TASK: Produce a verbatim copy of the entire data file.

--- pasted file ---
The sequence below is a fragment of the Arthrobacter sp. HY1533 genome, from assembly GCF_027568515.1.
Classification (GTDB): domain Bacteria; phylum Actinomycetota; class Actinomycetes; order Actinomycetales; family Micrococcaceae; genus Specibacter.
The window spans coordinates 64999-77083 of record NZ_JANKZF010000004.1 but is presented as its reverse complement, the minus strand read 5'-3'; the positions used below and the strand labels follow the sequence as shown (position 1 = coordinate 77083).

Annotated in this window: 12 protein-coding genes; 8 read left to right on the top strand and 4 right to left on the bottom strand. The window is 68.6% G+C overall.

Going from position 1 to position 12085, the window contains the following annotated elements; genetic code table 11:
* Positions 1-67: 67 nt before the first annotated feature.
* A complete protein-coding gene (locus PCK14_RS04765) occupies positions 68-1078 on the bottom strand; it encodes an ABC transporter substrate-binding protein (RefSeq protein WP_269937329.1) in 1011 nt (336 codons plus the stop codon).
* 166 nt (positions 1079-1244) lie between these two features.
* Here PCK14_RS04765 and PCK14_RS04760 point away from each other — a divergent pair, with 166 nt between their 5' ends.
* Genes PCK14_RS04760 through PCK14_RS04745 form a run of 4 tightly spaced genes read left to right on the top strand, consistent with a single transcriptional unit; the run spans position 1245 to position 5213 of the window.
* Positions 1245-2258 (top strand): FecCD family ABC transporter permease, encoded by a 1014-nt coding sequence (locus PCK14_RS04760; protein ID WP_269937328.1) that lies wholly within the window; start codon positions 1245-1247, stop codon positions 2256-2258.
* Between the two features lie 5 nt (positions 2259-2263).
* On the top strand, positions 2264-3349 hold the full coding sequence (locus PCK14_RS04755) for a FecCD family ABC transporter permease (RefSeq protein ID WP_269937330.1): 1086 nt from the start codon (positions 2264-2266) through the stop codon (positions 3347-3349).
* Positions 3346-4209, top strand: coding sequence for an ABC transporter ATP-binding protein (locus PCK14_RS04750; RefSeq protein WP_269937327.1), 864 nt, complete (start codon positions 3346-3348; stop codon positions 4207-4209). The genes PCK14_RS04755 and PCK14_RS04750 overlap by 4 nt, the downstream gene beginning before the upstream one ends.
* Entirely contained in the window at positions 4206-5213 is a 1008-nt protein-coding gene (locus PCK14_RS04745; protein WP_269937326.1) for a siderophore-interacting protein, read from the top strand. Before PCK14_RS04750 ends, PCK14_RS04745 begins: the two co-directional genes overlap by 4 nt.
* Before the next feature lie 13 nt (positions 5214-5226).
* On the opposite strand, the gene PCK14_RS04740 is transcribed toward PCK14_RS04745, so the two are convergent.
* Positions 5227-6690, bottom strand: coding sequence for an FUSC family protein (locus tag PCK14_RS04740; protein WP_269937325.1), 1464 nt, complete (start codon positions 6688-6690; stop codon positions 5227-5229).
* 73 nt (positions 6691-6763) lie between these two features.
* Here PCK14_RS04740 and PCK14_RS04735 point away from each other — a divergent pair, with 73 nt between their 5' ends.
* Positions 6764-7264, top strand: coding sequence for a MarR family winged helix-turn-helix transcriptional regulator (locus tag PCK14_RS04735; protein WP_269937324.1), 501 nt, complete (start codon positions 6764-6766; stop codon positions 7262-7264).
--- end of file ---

The sequence below is a fragment of the Arthrobacter sp. HY1533 genome, from assembly GCF_027568515.1.
Classification (GTDB): domain Bacteria; phylum Actinomycetota; class Actinomycetes; order Actinomycetales; family Micrococcaceae; genus Specibacter.
The window spans coordinates 64999-77083 of record NZ_JANKZF010000004.1 but is presented as its reverse complement, the minus strand read 5'-3'; the positions used below and the strand labels follow the sequence as shown (position 1 = coordinate 77083).

Annotated in this window: 12 protein-coding genes; 8 read left to right on the top strand and 4 right to left on the bottom strand. The window is 68.6% G+C overall.

Going from position 1 to position 12085, the window contains the following annotated elements; genetic code table 11:
* Positions 1-67: 67 nt before the first annotated feature.
* A complete protein-coding gene (locus PCK14_RS04765) occupies positions 68-1078 on the bottom strand; it encodes an ABC transporter substrate-binding protein (RefSeq protein WP_269937329.1) in 1011 nt (336 codons plus the stop codon).
* 166 nt (positions 1079-1244) lie between these two features.
* Here PCK14_RS04765 and PCK14_RS04760 point away from each other — a divergent pair, with 166 nt between their 5' ends.
* Genes PCK14_RS04760 through PCK14_RS04745 form a run of 4 tightly spaced genes read left to right on the top strand, consistent with a single transcriptional unit; the run spans position 1245 to position 5213 of the window.
* Positions 1245-2258 (top strand): FecCD family ABC transporter permease, encoded by a 1014-nt coding sequence (locus PCK14_RS04760; protein ID WP_269937328.1) that lies wholly within the window; start codon positions 1245-1247, stop codon positions 2256-2258.
* Between the two features lie 5 nt (positions 2259-2263).
* On the top strand, positions 2264-3349 hold the full coding sequence (locus PCK14_RS04755) for a FecCD family ABC transporter permease (RefSeq protein ID WP_269937330.1): 1086 nt from the start codon (positions 2264-2266) through the stop codon (positions 3347-3349).
* Positions 3346-4209, top strand: coding sequence for an ABC transporter ATP-binding protein (locus PCK14_RS04750; RefSeq protein WP_269937327.1), 864 nt, complete (start codon positions 3346-3348; stop codon positions 4207-4209). The genes PCK14_RS04755 and PCK14_RS04750 overlap by 4 nt, the downstream gene beginning before the upstream one ends.
* Entirely contained in the window at positions 4206-5213 is a 1008-nt protein-coding gene (locus PCK14_RS04745; protein WP_269937326.1) for a siderophore-interacting protein, read from the top strand. Before PCK14_RS04750 ends, PCK14_RS04745 begins: the two co-directional genes overlap by 4 nt.
* Before the next feature lie 13 nt (positions 5214-5226).
* On the opposite strand, the gene PCK14_RS04740 is transcribed toward PCK14_RS04745, so the two are convergent.
* Positions 5227-6690, bottom strand: coding sequence for an FUSC family protein (locus tag PCK14_RS04740; protein WP_269937325.1), 1464 nt, complete (start codon positions 6688-6690; stop codon positions 5227-5229).
* 73 nt (positions 6691-6763) lie between these two features.
* Here PCK14_RS04740 and PCK14_RS04735 point away from each other — a divergent pair, with 73 nt between their 5' ends.
* Positions 6764-7264, top strand: coding sequence for a MarR family winged helix-turn-helix transcriptional regulator (locus tag PCK14_RS04735; protein WP_269937324.1), 501 nt, complete (start codon positions 6764-6766; stop codon positions 7262-7264).